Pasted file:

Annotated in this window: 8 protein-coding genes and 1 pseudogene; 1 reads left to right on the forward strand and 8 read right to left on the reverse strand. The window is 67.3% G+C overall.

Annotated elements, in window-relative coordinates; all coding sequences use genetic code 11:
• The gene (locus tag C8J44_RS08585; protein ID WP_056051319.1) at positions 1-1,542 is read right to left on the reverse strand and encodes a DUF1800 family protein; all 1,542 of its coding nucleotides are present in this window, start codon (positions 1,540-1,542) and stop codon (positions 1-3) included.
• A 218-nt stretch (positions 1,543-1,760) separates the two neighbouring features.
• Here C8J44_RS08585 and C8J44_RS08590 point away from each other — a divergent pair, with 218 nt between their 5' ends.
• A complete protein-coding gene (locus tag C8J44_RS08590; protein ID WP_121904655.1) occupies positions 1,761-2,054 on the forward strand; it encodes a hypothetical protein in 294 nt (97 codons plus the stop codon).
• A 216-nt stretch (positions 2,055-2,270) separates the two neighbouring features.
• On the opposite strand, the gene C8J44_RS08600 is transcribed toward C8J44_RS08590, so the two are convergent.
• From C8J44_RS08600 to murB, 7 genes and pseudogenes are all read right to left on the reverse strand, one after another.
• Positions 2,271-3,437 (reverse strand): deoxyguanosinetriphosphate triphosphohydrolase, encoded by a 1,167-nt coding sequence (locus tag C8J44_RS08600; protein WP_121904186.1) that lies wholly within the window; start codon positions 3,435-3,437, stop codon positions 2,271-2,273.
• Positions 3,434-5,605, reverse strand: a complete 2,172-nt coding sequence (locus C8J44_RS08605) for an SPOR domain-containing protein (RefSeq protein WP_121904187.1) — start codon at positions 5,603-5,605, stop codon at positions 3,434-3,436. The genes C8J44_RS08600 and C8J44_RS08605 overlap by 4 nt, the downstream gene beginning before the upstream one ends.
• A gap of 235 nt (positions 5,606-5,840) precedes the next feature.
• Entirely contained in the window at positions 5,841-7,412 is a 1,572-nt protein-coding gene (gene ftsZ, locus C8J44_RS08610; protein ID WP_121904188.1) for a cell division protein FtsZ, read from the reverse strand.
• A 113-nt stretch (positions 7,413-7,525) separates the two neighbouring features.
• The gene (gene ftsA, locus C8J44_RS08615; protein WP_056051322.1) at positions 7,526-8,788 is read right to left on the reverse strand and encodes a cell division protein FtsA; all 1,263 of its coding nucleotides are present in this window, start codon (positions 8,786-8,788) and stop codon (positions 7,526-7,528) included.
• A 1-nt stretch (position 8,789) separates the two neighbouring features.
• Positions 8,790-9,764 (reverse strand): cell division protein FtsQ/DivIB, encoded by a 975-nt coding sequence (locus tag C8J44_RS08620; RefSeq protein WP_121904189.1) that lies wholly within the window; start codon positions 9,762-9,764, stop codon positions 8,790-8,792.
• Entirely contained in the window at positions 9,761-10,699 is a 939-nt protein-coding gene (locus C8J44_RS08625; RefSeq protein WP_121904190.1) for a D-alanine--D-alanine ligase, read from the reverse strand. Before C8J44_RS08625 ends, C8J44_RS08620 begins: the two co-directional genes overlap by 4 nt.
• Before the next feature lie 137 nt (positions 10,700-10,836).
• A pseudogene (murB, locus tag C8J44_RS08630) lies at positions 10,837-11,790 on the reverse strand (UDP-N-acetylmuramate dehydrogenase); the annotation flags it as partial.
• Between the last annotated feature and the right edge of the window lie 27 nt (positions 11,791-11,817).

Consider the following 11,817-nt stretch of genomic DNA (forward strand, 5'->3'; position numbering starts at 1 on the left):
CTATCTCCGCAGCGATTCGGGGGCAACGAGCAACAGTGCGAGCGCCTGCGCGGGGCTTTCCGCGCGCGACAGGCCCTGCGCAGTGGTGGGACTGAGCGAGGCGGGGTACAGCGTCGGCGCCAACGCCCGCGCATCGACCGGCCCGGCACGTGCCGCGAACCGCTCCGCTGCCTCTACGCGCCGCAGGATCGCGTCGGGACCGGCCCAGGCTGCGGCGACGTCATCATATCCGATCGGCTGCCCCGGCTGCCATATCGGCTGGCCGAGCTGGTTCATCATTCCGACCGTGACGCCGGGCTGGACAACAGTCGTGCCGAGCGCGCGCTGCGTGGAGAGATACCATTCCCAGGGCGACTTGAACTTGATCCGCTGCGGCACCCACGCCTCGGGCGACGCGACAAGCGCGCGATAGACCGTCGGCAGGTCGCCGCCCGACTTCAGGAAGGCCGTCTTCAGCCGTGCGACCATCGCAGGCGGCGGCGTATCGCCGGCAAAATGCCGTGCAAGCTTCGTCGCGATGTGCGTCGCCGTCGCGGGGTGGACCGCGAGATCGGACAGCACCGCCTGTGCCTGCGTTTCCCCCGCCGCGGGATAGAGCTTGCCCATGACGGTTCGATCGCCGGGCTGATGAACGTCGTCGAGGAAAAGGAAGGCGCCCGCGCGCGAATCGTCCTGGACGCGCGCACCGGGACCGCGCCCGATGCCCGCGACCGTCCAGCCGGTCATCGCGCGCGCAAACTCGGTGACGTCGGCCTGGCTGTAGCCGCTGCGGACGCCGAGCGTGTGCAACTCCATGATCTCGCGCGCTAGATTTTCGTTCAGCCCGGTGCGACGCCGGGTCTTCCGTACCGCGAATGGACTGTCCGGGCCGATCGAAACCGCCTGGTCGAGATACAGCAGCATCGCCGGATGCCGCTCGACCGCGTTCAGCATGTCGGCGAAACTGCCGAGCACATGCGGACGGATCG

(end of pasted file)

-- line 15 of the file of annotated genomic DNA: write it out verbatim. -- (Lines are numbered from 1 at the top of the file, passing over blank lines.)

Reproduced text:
• The gene (gene ftsA, locus C8J44_RS08615; protein WP_056051322.1) at positions 7,526-8,788 is read right to left on the reverse strand and encodes a cell division protein FtsA; all 1,263 of its coding nucleotides are present in this window, start codon (positions 8,786-8,788) and stop codon (positions 7,526-7,528) included.